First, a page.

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Penn Prof: Self-esteem may vary by culture
Date: 02-23-1999; Publication: University Wire; Author: Nate Schiff

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University Wire (Daily Pennsylvanian) (U-WIRE) PHILADELPHIA -- Instilling high self- esteem in children has long been an important goal of the American educational system.

Penn Psychology Professor Steven Heine, however, has found evidence that the cultural importance of self-esteem varies between America and Japan.

Heine has been testing people from North America and Japan for several years, trying to find out the role of cultural differences on self- esteem. His findings indicate that the concept has much less relevance in Japanese society than in the United States.

"There's more of a dialogue about the importance of self-esteem here in the U.S. than you hear anywhere else in the world," Heine said. "In Japan, self-esteem looks a lot lower and no one seems concerned about this fact."

In the U.S., people with high self-esteem generally have more satisfying relationships, are more productive and feel better about themselves, Heine said. However, Japanese psychologists have had difficulty finding the relationship between high self-esteem and strong psychological health in the Japanese population. Heine, who lived in Japan for several years and speaks Japanese, said the contrast is a reflection of two different cultures.

"Here we put more emphasis on individualism than they do and there they put more emphasis on collectivism than we do," Heine said, noting that the differences between societies are relative and that there is a significant overlap.

To test his theories, Heine has been conducting experiments at Penn and in Kyoto, Japan, designed to measure the role of self-esteem on the behavior of Japanese and American students.

Subjects are placed in a room and asked to complete logic tests that are designated as either easy or hard.

After the student completes the task -- either correctly or incorrectly -- the conductor of the experiment leaves the room and gives the students two more tasks, telling them that they can work on these tasks if they want to.

Of the two new tasks, one is similar to the task the student already performed. The experimenter then watches to see which task the subject chooses.

Heine found that when Japanese students failed the first task, they spent much more time working on the new task to which it was similar. If the Japanese students succeeded at the first task, then they tried the different task to make sure they could do that job as well.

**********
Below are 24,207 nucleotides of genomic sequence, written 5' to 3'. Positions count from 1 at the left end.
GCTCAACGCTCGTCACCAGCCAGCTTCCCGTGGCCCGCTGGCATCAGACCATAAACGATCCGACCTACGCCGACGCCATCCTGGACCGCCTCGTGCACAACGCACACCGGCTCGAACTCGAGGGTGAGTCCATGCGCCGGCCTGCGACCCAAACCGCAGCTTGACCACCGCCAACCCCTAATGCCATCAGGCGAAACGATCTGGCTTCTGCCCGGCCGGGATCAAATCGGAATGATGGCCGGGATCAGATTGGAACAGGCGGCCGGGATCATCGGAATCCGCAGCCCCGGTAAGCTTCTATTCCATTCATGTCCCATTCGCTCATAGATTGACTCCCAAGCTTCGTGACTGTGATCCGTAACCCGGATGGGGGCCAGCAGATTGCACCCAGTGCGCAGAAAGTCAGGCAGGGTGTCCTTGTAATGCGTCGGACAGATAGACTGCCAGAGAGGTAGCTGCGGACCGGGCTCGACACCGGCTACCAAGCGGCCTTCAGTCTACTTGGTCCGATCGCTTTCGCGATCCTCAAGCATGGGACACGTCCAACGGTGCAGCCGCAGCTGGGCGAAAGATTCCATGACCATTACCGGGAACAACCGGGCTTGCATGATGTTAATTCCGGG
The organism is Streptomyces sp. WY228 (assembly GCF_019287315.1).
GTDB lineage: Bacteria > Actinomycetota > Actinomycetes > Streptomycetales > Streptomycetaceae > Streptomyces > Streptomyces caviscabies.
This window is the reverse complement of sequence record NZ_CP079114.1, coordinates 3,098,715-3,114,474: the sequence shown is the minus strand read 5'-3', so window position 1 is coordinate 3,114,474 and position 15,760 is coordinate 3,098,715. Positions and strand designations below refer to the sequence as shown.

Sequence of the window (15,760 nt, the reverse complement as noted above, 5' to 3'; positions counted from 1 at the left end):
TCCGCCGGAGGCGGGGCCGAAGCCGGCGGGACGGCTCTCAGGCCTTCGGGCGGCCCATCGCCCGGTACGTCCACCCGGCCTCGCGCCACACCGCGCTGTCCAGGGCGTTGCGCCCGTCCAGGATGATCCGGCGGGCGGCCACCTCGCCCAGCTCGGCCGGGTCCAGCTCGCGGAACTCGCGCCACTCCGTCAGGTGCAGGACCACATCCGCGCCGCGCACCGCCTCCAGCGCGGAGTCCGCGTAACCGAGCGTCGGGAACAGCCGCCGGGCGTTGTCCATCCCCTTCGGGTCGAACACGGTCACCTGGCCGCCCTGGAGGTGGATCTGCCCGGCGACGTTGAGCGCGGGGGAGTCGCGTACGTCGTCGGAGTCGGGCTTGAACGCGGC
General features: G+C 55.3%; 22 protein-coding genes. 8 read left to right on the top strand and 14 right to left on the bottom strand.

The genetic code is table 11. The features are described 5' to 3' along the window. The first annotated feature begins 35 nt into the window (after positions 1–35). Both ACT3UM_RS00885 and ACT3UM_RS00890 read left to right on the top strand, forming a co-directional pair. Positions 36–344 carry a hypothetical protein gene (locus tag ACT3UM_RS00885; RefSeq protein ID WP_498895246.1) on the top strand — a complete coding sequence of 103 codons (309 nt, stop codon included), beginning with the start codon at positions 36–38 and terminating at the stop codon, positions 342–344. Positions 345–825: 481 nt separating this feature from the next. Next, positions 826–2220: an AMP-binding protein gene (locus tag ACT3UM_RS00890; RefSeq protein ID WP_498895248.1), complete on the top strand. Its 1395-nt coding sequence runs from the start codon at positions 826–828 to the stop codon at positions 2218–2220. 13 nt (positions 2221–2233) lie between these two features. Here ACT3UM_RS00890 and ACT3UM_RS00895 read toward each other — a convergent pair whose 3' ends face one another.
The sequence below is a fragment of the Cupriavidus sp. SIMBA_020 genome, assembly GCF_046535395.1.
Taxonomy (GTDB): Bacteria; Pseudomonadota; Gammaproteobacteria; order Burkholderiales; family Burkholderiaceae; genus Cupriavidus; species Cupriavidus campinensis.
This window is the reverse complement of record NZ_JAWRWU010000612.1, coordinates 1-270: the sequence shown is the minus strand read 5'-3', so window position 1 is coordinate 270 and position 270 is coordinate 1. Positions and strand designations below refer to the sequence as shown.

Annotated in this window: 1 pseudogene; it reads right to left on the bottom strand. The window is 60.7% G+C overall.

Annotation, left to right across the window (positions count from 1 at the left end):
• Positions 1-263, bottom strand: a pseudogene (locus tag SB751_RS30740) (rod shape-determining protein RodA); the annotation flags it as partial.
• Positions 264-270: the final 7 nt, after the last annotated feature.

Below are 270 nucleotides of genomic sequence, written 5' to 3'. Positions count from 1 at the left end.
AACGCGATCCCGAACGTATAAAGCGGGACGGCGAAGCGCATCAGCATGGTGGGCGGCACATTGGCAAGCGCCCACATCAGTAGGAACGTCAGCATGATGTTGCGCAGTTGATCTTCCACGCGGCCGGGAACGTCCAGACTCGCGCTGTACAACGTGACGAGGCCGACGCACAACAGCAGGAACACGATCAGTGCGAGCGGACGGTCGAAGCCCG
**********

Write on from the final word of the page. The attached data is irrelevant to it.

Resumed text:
In contrast, American students who failed the first task often moved to the different task, not wanting to do something at which they were not adept. If they succeeded at the first task then they would generally continue with a similar task, knowing that they could succeed.

"In the U.S. case, people are sensitive to their strengths and focus on what's good about themselves," Heine explained regarding the results of his study. "In the Japanese case people are sensitive to weaknesses and areas where they feel they are not good enough."

According to Heine, American psychologists dominate the field of social psychology, leading other countries to "import U.S. precepts." The results of Heine's experiment may prove that these American psychology theories are not valid outside our borders, meaning that the field of social psychology would have to become much more culture-specific.

"You can't use standard Western measures of central health [outside of Western individualist societies] because they have implicit in them all of our cultural assumptions," Heine said.

This knowledge may also help to smooth relations between the two countries by increasing understanding of social behavior.

For instance, Heine recalled being quite surprised and a little annoyed when he won a Japanese speech contest during his stay in the country and the presenter pointed out every speaking error that the winners made instead of giving praise and congratulations.

He realized later, however, that in Japan the teachers don't encourage good work by trying to raise the self-esteem of the students with praise. Instead, they call attention to weaknesses to encourage the student to learn from them.

Nate Schiff, Penn Prof: Self-esteem may vary by culture. , University Wire, 02-23-1999.

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